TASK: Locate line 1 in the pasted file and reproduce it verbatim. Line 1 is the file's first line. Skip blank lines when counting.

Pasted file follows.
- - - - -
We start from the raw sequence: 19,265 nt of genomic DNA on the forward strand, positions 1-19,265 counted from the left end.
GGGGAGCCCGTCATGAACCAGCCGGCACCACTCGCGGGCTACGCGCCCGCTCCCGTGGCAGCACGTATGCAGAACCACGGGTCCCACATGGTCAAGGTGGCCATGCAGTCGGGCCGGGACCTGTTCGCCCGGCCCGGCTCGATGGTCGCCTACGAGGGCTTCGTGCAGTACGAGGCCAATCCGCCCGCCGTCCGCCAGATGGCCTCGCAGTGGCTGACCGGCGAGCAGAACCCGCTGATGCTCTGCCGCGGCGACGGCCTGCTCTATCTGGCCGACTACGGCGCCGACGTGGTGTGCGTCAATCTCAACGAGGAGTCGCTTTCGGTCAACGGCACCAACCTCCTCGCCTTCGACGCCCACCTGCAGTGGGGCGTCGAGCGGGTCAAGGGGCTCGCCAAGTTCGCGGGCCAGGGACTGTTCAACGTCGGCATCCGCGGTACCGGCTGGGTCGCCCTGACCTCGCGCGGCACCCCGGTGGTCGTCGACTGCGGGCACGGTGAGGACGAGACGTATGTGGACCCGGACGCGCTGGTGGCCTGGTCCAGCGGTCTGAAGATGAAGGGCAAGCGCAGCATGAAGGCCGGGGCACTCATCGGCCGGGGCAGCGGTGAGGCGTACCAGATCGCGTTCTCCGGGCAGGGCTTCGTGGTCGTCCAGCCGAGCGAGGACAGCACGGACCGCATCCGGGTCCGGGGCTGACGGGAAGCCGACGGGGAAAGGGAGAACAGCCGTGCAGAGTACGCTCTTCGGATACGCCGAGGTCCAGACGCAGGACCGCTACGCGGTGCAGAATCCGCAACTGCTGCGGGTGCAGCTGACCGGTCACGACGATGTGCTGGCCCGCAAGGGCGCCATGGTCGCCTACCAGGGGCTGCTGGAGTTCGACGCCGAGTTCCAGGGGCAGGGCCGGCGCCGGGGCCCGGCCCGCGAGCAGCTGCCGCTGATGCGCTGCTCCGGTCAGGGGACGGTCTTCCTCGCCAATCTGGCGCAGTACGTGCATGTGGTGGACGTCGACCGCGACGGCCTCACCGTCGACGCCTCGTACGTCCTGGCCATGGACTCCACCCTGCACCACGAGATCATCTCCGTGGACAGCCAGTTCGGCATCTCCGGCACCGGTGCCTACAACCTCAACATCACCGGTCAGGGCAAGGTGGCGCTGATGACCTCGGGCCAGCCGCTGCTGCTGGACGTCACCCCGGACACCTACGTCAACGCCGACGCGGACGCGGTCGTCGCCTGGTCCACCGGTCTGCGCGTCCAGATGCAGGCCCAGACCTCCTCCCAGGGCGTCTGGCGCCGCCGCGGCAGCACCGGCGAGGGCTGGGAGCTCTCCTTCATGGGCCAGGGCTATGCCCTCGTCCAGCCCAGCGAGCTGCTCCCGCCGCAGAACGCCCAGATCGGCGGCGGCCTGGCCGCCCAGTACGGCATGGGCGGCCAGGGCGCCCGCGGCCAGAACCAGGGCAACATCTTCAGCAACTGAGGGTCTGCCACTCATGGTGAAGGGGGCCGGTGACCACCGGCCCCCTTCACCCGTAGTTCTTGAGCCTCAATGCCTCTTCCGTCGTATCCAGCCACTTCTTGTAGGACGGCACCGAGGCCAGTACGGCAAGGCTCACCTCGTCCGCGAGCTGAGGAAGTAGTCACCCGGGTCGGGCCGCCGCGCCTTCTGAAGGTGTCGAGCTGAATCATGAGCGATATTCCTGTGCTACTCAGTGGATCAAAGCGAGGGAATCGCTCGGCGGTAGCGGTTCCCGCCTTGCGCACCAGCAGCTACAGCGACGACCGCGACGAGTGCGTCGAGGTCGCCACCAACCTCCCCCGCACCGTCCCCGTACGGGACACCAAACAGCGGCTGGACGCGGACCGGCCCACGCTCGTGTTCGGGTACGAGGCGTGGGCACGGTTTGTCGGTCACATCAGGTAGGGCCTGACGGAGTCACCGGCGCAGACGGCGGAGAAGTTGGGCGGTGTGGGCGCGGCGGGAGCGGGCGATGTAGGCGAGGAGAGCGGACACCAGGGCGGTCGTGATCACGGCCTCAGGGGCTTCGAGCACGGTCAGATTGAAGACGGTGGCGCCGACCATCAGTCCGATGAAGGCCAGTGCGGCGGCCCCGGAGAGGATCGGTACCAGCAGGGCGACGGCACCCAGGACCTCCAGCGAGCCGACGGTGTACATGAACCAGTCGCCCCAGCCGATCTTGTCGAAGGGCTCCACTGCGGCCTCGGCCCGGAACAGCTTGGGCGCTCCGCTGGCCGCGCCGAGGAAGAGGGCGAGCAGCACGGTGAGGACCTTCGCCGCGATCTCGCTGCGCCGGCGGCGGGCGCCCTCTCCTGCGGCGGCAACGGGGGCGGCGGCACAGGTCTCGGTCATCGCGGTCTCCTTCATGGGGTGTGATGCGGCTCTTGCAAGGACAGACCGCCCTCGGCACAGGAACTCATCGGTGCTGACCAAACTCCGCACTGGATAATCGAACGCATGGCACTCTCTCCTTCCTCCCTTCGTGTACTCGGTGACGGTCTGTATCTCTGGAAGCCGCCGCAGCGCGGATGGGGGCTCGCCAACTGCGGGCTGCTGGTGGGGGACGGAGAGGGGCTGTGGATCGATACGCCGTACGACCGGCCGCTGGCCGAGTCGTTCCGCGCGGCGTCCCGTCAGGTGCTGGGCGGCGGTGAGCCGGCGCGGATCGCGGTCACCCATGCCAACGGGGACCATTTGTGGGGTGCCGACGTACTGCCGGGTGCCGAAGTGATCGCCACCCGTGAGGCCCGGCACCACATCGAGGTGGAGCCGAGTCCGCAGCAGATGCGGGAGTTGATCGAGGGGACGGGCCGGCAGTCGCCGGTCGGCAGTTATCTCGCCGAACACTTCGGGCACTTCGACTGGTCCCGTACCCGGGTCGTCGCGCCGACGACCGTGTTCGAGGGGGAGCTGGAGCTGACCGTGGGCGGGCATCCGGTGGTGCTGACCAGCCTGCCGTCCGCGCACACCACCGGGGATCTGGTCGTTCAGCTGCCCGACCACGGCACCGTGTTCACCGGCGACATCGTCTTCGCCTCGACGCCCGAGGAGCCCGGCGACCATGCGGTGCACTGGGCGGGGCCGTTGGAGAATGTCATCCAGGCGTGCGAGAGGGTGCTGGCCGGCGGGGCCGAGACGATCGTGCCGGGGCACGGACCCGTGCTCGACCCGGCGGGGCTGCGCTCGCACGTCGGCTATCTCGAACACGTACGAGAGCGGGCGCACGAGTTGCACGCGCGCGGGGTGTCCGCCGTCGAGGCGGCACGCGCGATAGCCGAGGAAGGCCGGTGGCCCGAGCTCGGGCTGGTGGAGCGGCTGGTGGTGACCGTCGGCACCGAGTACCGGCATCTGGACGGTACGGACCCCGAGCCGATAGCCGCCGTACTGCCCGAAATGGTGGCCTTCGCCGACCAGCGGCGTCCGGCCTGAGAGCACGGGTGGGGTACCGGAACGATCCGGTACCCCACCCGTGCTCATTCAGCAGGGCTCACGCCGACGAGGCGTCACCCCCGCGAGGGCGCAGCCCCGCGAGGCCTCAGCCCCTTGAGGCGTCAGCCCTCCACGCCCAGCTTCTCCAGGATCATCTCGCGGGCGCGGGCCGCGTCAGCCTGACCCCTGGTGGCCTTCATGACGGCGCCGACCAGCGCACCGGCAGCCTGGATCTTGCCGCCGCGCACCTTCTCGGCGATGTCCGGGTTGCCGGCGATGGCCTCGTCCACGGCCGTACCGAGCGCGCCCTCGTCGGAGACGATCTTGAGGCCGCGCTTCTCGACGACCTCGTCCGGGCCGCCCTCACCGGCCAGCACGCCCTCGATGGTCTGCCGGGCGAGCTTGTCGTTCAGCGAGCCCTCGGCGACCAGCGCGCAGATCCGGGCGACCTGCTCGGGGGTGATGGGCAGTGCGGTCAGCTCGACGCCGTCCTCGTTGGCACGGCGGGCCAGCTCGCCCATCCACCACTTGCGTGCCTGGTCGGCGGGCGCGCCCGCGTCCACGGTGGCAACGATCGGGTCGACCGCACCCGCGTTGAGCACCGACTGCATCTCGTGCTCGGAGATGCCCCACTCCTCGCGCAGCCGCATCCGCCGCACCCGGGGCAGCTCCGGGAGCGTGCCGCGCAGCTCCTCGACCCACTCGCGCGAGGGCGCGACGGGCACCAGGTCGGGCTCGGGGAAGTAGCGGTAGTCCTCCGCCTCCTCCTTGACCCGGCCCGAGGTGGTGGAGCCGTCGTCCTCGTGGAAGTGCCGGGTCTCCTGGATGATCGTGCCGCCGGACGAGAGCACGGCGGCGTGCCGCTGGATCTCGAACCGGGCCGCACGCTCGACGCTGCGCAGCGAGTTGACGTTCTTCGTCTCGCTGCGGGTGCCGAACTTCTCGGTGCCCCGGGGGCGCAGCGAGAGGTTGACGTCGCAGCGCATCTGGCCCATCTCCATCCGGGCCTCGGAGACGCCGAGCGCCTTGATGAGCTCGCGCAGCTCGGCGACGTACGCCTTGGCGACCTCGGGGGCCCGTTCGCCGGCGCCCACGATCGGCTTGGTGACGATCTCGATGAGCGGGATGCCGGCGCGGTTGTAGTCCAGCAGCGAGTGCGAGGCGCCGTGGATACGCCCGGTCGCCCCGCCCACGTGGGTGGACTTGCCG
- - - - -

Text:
We start from the raw sequence: 19,265 nt of genomic DNA on the forward strand, positions 1-19,265 counted from the left end.